We return to the flashforward from previous episodes ("Seven Thirty-Seven") ("Down") ("Over"). Workers from the NTSB load the items collected from Walter White's pool (including the singed, one-eyed, pink teddy bear) into the back of a van. We watch as the van pulls out, panning up over Walter's house to reveal the city, with two giant pillars of black smoke rising in the distance and helicopters hovering overhead.
At his apartment, Jesse Pinkman frantically tries to revive Jane Margolis, but to no avail, as she's now been dead for a while. Devastated, he calls Walt in a panic, who assures him everything will be okay. Cuddling Holly White in his arms, Walt assures Jesse, "I know who to call."
A short time later, Saul's private investigator Mike Ehrmantraut arrives at Jesse's duplex. Mike gathers the drug paraphernalia and Jesse's cash, clearing away all the evidence. Smacking the shell-shocked Jesse, Mike forces him to rehearse the script he is to follow with medical investigators. "I woke up, I found her, that's all I know," Jesse repeats reluctantly. "And it should go without say, I was never here," Mike reminds him.
Back at Walt's, donations from all over the U.S. and Canada are rolling into SaveWalterWhite.com. "And it's all real, actual money," Walter White Jr. says. "Don't you think a little 'thank you' is in order?" Skyler White asks her unenthused husband.
Donald Margolis, in his car, calls Jane but gets her voicemail. He leaves a message that she better be ready when he gets there, "and no excuses this time." When he arrives at the duplex, an ambulance is already on scene. He immediately recognises his deepest fear materialised. Once inside, he watches wordlessly as the ambulance attendants move Jane into a body bag. In the other room with the medical investigator, Jesse follows his rehearsed script. After answering a few police questions, Donald notices Jane's "Apology Girl" sketch, picks it up and leaves with it, with not even a glance towards a mortified, guilt ridden Jesse.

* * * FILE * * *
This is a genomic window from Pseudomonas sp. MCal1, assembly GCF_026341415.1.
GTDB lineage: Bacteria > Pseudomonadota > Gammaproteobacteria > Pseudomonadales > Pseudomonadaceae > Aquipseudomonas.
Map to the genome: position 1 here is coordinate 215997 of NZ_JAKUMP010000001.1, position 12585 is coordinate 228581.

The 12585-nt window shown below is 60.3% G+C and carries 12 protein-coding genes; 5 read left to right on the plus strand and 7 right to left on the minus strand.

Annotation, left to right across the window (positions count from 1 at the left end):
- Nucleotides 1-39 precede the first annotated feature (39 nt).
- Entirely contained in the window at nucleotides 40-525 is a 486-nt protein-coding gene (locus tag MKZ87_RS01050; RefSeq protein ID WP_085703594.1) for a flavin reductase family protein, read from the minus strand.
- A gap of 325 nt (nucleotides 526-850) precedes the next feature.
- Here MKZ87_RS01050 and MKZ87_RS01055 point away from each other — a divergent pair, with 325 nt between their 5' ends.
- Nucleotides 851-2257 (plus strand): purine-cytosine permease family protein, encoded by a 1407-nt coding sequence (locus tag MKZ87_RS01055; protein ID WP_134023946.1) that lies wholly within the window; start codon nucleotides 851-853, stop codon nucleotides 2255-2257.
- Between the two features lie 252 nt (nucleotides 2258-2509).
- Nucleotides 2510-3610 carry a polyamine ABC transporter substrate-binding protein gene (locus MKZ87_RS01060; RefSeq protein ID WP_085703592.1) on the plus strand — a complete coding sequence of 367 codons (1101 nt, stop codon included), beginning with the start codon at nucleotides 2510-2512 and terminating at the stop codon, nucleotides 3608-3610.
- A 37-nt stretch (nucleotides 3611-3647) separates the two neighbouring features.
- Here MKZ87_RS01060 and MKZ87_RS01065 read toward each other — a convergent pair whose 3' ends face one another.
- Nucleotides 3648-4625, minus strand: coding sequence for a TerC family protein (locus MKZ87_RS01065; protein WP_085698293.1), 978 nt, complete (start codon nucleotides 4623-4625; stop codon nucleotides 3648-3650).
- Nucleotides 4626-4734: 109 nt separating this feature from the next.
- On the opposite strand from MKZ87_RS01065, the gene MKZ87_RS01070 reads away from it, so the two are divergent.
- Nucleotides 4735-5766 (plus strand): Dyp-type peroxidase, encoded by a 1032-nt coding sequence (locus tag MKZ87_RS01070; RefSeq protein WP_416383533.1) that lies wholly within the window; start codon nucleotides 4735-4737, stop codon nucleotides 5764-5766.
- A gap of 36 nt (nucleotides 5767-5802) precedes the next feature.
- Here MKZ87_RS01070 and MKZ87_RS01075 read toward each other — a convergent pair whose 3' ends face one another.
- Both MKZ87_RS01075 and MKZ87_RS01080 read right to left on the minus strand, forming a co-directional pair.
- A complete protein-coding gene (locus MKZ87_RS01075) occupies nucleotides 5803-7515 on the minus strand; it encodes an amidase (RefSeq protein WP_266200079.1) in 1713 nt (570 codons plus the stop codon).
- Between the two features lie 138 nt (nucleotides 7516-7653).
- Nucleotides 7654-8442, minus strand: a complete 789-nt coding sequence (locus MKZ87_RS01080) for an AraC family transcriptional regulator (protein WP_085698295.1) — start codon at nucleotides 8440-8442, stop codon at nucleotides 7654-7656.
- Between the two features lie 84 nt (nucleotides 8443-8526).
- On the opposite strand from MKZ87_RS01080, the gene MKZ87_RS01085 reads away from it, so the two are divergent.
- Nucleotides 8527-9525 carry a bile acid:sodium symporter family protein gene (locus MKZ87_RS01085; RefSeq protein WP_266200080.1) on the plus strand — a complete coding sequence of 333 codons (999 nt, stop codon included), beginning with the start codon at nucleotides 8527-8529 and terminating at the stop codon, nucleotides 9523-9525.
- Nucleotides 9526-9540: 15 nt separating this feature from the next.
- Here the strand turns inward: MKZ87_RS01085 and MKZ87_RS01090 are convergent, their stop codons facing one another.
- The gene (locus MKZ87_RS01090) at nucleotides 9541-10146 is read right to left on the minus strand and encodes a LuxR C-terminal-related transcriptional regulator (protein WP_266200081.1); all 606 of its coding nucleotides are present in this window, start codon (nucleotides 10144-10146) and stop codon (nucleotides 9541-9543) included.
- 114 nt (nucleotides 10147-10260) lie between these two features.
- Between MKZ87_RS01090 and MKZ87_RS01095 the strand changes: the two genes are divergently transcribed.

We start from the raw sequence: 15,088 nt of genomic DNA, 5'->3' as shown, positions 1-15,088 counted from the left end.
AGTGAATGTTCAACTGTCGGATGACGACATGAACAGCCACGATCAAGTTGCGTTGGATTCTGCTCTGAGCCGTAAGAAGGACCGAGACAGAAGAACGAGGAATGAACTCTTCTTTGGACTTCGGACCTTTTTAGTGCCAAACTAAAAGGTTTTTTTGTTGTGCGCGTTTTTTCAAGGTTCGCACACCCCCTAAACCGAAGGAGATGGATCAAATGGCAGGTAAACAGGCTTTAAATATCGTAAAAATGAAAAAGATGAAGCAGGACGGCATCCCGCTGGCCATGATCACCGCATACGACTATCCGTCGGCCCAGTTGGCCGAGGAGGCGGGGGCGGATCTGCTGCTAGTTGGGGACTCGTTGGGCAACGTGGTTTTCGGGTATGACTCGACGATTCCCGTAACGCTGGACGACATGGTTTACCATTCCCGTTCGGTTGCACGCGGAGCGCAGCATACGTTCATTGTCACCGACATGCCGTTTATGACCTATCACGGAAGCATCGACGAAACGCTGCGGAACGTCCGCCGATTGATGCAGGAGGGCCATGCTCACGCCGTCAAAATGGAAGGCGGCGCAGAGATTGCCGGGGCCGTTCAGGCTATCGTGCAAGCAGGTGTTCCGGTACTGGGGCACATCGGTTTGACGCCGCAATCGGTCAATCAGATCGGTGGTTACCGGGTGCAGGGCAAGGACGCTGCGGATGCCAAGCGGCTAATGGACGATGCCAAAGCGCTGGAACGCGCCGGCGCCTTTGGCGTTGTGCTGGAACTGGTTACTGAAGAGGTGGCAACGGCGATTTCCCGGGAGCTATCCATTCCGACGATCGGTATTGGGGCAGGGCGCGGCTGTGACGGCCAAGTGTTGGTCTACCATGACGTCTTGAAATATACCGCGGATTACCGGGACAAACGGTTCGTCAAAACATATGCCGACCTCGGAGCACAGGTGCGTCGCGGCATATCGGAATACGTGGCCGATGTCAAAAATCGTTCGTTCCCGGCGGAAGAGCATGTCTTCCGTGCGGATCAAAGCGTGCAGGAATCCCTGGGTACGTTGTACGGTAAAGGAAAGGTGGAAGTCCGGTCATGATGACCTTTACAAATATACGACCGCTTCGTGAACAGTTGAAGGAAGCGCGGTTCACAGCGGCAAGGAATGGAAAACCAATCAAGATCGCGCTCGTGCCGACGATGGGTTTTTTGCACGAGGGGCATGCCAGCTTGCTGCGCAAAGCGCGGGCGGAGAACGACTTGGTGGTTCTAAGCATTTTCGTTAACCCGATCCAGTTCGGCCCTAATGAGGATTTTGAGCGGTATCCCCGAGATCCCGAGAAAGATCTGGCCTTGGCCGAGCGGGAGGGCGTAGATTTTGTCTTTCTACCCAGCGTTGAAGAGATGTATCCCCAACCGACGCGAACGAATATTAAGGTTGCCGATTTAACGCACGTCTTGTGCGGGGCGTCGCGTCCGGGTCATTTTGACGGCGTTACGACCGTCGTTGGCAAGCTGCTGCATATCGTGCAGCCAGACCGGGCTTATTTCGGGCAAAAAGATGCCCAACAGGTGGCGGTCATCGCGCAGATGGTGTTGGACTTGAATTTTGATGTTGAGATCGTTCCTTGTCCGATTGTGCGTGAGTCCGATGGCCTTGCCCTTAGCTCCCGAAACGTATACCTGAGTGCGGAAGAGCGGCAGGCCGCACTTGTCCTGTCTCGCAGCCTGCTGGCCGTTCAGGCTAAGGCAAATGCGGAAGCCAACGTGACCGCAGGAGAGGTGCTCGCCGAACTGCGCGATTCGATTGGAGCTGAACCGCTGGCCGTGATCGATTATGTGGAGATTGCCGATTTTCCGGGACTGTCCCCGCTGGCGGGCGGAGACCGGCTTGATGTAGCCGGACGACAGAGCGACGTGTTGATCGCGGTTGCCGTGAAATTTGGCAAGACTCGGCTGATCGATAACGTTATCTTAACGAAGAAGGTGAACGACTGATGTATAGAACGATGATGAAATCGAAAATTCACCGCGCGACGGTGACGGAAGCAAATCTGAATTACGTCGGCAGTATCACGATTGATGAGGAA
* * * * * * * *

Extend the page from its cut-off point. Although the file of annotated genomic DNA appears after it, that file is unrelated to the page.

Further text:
At the DEA office, Hank Schrader hits up his co-workers for donations to Walt's surgery fund, and then talks turn to Combo. Hank finds it peculiar that a "dipshit, wannabe banger" with no street rep was dealing professional-grade meth. Stranger still, Hank continues, the "Blue Sky" has disappeared from New Mexico, but is appearing elsewhere around the Southwest. "Almost as if somebody wised up and stopped shitting where they eat," he theorizes. Heisenberg is still at large, Hank maintains, and most likely still in town.
Skyler watches the SaveWalterWhite.com donation counter with Walter Jr. "Come on twenty-eight hundred!" she urges the screen, high-fiving her son when another donation is tallied. Walt, finishing his dinner, says nothing. Walt calls Saul, and their conversation ends with Walt demanding, "Shut up and give me the address."
Mike drives Walt to a ramshackle trap house known as "The Shooting Gallery" in a dilapidated neighborhood. Against Mike's recommendation, Walt enters the house and locates a passed-out Jesse. As Walt insists he needs help and lifts him to his feet, Jesse clutches Walt, sobbing. "I killed her," Jesse bawls uncontrollably. "I loved her more than anything!" A saddened Walt is conscience-stricken by Jesse's anguish.